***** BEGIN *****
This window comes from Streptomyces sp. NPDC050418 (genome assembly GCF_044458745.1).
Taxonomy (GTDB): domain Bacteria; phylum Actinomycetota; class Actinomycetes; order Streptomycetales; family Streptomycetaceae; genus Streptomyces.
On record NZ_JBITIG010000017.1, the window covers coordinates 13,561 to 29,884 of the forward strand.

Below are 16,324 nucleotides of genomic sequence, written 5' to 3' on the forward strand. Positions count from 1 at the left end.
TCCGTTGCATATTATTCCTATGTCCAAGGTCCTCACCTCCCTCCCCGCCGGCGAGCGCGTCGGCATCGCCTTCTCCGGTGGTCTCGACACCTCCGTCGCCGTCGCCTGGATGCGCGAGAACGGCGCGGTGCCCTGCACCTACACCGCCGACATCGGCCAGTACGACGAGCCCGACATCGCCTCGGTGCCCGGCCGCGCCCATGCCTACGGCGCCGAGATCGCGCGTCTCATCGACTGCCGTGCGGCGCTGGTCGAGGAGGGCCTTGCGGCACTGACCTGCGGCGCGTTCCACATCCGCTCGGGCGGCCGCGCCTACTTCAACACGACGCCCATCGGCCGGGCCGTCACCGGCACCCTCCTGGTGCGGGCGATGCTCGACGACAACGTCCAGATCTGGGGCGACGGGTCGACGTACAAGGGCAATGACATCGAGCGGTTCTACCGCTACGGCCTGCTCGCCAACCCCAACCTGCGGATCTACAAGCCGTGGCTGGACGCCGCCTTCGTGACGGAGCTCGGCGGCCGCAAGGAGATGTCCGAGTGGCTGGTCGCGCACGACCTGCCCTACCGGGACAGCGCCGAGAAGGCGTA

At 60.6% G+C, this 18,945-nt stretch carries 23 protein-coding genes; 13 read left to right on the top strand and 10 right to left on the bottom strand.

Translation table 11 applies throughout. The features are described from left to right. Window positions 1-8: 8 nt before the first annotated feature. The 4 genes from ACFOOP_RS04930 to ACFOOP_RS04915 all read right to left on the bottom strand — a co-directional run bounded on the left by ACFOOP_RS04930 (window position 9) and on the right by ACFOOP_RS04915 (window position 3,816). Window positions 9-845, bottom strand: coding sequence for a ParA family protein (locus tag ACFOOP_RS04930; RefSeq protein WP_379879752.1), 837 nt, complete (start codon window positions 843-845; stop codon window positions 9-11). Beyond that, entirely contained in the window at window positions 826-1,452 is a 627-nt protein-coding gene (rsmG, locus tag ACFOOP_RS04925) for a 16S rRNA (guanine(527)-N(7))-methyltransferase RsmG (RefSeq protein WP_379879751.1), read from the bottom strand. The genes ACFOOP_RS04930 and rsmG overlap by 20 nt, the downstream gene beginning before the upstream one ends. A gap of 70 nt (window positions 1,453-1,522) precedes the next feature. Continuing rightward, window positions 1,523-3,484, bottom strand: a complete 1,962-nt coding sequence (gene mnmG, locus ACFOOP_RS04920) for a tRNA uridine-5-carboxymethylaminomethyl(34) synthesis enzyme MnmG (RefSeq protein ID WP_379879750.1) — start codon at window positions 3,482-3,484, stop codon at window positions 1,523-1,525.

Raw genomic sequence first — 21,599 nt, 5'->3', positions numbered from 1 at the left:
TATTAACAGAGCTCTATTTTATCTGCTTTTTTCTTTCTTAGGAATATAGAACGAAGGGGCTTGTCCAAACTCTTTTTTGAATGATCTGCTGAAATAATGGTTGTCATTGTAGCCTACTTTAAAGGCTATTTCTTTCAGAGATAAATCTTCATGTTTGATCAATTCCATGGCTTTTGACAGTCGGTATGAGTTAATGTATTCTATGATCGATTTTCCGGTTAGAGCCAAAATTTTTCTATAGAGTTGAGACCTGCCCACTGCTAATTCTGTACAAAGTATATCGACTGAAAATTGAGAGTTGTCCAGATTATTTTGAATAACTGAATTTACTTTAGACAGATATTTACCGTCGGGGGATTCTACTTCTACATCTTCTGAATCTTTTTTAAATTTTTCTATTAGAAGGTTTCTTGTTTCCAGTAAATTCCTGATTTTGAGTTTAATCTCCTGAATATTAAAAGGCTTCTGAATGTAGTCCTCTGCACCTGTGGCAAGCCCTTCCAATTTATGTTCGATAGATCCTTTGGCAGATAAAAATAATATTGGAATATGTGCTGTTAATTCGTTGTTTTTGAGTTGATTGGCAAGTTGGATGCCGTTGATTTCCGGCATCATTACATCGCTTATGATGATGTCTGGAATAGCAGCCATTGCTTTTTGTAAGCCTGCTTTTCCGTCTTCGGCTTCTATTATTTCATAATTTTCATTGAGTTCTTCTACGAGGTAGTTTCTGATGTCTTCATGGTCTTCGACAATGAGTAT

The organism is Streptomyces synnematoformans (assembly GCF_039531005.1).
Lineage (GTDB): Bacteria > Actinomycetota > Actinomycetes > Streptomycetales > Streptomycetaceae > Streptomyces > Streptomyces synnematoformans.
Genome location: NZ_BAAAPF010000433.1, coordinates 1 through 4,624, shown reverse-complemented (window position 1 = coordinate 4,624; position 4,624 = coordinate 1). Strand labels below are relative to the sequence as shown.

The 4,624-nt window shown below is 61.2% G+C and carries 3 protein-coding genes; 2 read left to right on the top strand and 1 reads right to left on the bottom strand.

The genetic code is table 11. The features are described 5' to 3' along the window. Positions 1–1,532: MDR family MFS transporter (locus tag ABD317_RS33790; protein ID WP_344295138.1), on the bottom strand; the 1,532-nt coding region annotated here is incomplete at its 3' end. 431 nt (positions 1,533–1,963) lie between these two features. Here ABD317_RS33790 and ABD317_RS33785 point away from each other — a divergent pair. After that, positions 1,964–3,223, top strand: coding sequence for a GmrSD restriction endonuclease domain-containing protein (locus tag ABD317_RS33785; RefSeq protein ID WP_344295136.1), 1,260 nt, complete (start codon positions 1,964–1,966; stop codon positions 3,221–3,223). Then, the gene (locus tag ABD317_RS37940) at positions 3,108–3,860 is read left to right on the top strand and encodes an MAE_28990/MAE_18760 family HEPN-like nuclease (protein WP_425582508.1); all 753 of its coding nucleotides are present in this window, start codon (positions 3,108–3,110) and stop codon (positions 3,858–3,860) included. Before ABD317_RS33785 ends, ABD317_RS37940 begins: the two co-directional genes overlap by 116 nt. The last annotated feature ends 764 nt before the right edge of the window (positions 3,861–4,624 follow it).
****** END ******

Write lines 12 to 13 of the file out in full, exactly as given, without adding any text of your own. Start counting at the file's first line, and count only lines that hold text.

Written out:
Genome location: NZ_BAAAPF010000433.1, coordinates 1 through 4,624, shown reverse-complemented (window position 1 = coordinate 4,624; position 4,624 = coordinate 1). Strand labels below are relative to the sequence as shown.

The 4,624-nt window shown below is 61.2% G+C and carries 3 protein-coding genes; 2 read left to right on the top strand and 1 reads right to left on the bottom strand.